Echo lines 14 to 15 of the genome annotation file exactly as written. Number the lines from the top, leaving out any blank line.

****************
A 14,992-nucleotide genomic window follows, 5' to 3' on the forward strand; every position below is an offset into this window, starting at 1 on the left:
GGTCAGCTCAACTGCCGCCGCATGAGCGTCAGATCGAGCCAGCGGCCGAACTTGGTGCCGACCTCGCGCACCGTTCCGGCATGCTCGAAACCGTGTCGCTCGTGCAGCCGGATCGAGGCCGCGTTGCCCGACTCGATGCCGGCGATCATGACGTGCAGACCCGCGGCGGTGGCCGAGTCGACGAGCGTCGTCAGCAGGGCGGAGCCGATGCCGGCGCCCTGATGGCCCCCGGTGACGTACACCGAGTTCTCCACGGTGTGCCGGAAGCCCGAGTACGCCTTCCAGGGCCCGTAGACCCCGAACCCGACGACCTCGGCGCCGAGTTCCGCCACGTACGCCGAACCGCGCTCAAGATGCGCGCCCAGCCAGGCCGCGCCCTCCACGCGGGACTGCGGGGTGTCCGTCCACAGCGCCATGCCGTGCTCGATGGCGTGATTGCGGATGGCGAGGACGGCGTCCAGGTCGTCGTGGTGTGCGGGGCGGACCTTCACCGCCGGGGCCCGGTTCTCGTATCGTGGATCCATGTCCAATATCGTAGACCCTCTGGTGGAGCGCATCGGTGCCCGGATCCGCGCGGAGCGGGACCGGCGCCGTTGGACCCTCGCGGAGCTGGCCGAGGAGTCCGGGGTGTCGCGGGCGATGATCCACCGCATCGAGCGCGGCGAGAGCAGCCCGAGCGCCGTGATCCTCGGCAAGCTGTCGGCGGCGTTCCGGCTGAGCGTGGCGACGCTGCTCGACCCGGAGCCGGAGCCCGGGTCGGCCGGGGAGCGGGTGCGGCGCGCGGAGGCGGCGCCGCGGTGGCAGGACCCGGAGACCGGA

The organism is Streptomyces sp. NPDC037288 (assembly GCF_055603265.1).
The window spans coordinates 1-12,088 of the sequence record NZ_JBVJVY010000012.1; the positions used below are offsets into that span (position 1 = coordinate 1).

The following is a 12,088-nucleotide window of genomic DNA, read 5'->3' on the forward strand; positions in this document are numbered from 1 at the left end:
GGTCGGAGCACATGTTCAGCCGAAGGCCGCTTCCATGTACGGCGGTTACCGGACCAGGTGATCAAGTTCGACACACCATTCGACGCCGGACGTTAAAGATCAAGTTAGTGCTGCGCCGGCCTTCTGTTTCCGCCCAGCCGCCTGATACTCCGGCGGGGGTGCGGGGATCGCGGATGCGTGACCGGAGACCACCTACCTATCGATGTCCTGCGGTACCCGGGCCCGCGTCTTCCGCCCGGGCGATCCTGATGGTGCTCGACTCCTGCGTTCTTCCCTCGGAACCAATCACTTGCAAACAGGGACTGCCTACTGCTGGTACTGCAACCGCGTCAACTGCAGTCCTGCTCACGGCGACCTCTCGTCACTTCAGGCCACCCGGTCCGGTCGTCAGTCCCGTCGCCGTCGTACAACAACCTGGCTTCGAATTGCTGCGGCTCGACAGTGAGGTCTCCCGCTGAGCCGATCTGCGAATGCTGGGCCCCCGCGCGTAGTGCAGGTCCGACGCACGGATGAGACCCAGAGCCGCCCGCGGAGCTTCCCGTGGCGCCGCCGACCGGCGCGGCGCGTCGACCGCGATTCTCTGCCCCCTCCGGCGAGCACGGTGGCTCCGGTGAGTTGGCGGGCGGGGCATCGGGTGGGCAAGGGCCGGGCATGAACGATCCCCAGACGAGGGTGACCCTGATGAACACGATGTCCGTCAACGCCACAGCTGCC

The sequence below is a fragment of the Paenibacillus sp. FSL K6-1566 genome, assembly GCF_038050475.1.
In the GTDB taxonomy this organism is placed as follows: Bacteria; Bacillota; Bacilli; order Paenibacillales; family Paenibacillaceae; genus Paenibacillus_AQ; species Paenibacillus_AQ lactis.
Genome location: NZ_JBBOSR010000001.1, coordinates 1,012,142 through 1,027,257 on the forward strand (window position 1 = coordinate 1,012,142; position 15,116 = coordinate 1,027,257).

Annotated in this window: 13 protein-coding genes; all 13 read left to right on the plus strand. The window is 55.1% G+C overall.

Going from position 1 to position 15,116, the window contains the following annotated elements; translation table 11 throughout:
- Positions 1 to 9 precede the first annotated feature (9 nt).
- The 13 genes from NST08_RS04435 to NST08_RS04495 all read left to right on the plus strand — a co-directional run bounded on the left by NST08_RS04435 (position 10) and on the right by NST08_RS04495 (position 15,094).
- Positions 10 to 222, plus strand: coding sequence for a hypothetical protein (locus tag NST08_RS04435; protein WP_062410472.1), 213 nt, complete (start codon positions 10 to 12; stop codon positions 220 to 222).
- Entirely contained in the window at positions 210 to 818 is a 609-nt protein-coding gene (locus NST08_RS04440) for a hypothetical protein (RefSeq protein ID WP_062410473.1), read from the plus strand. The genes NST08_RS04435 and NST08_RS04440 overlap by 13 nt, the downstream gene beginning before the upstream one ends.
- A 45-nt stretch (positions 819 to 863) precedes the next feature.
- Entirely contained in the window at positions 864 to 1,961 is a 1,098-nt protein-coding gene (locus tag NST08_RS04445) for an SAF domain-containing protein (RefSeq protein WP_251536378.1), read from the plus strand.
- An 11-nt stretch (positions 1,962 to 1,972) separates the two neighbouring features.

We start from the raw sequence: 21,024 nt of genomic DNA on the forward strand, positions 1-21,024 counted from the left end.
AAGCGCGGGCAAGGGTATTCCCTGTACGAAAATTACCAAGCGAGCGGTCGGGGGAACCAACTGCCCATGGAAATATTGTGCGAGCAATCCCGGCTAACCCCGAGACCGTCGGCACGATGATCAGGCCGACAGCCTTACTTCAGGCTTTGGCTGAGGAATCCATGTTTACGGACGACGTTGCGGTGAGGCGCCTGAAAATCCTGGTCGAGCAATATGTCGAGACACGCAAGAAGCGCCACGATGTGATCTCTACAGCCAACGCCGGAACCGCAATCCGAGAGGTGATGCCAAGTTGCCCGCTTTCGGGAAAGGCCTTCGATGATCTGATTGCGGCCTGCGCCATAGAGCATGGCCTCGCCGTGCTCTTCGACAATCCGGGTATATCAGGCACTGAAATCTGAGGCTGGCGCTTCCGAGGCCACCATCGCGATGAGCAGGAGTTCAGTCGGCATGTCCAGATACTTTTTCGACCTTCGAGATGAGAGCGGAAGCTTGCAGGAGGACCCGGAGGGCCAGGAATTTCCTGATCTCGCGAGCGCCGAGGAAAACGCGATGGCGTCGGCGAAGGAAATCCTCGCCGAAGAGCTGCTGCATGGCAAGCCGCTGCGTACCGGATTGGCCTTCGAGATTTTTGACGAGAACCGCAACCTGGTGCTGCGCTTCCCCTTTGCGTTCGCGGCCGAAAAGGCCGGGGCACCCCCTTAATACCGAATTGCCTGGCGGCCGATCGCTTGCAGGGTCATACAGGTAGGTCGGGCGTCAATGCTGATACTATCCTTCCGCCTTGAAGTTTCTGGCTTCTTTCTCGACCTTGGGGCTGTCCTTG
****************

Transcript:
- Positions 10 to 222, plus strand: coding sequence for a hypothetical protein (locus tag NST08_RS04435; protein WP_062410472.1), 213 nt, complete (start codon positions 10 to 12; stop codon positions 220 to 222).
- Entirely contained in the window at positions 210 to 818 is a 609-nt protein-coding gene (locus NST08_RS04440) for a hypothetical protein (RefSeq protein ID WP_062410473.1), read from the plus strand. The genes NST08_RS04435 and NST08_RS04440 overlap by 13 nt, the downstream gene beginning before the upstream one ends.